Gemological Institute of America is unveiling a new service that tracks the origin of select polished diamonds—and provides the retailer with a new way to tell a stone’s story.
Matt Crimmin, GIA vice president of laboratory operations, admits that the Mine to Market (M2M) program does not represent a complete solution to determining a diamond’s provenance.
“If you just gave me any polished diamond, I can’t tell you what mine it came from,” he says.
But the program, two years in development, does represent a seeming step up from present-day methods of diamond tracking, as well as a potentially powerful new tool for selling gems.
It works like this: Participating manufacturers send GIA rough diamonds in sealed bags accompanied by mining company documentation. The lab then collects data from each rough stone—its morphology, spectroscopy, and crystal growth structure—and issues a serial number. The manufacturer then gets the rough back.
Once the rough is cut, the resulting polished diamond(s) can be resubmitted to the GIA for grading, along with the serial number. The GIA will then examine each stone to see if the characteristics captured from the polished match those of the rough.
Through this method, GIA is confident it can make definitive verdicts on a stone’s origin—though with about 10 percent of the stones “the results will be ambiguous,” Crimmin says, and GIA will not make a definitive determination.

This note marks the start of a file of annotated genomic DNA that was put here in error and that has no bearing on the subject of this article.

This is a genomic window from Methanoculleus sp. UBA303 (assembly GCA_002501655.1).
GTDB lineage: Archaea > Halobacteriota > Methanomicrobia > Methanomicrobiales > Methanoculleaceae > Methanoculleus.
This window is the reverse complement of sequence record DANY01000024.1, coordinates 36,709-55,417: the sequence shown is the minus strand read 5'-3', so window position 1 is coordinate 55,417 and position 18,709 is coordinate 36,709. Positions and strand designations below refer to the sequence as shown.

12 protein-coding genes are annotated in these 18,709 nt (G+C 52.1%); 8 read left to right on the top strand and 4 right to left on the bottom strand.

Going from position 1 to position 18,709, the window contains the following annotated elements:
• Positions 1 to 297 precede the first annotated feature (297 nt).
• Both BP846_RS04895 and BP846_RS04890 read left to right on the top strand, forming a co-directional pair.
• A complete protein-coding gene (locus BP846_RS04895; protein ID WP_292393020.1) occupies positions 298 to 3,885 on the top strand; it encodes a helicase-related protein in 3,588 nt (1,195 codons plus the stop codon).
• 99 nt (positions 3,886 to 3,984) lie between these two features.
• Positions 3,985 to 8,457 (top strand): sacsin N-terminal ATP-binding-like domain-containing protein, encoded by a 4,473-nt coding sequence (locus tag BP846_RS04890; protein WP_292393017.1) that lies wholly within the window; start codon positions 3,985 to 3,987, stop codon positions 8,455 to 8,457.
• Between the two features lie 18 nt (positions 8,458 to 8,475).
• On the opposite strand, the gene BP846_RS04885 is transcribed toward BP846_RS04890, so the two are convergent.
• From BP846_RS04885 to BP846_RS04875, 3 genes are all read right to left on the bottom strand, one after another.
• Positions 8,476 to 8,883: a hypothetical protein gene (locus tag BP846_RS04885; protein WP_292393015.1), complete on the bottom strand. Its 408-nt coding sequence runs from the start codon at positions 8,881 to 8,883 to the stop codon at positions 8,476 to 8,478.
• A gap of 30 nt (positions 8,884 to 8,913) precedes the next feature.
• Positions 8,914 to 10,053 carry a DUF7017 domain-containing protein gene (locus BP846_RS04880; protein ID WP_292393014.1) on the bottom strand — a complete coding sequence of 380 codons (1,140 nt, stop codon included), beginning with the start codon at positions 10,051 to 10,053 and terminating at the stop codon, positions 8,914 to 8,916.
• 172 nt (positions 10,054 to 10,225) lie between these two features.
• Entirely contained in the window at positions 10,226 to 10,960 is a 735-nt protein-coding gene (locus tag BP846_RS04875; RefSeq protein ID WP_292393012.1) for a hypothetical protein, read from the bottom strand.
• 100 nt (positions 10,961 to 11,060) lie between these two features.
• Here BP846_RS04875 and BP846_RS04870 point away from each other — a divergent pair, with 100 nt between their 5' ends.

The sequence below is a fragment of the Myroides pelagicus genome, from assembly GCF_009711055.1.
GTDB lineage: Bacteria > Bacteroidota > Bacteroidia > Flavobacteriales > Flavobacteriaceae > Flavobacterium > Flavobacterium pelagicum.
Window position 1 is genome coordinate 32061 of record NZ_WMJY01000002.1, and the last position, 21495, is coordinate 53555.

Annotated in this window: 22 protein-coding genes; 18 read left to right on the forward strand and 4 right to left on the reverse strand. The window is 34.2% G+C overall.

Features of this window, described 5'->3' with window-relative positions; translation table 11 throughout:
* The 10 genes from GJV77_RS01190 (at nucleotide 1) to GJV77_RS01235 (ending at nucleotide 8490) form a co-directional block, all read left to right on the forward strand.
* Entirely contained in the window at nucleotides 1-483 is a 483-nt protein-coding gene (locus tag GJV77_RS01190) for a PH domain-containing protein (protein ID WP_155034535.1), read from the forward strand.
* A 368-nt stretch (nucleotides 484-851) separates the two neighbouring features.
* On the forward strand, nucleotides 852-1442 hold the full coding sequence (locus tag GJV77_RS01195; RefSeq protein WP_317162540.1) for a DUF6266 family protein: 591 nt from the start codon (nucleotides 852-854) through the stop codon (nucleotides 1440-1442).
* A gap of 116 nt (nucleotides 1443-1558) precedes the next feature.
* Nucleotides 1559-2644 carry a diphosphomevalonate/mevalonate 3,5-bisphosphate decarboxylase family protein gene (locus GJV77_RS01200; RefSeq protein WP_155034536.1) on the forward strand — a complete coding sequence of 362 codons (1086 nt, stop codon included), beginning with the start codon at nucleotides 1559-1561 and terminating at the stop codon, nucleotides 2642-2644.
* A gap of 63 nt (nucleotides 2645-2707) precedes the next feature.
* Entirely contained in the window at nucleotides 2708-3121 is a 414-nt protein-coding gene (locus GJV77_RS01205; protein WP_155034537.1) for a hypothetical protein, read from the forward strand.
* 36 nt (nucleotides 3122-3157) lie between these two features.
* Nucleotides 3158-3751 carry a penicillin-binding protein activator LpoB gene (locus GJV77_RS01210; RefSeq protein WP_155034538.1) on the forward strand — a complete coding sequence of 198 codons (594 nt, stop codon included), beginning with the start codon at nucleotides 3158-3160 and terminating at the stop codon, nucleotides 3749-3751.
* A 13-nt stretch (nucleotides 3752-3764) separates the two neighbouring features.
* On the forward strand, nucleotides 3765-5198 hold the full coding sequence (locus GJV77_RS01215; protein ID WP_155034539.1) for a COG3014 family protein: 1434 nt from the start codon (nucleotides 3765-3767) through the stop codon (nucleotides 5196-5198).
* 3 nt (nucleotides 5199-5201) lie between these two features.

Key to the program is a consumer-oriented app, currently available for download (iOS and Android), that will tell “the mine to market story,” as Crimmin puts it. The app provides a buyer with information about their stone’s origin, how it was cut, and the retailer that sold it to them. Some of that info will come from GIA, some from the manufacturer, and some from the retailer (although it will all be double-checked by a GIA editor).
So for the sample stone GIA provided, here is the app’s homepage:
Here, under the “provenance” tab, is info on its issuing mine (Diavik):
Here, under the same tab, is info on the cutting process:
And here is its GIA report:
Consumers can also personalize the app with photos and video.
Submitting the rough to the GIA is free (for now), though retailers will have to pay to unlock the app’s full features. If consumers really like the app’s info, they can custom order a book for an additional charge.
Crimmin will give a seminar on the M2M program at JCK Las Vegas, on Sunday, June 4, from 1 p.m. to 1:45 p.m.
(Images courtesy of GIA)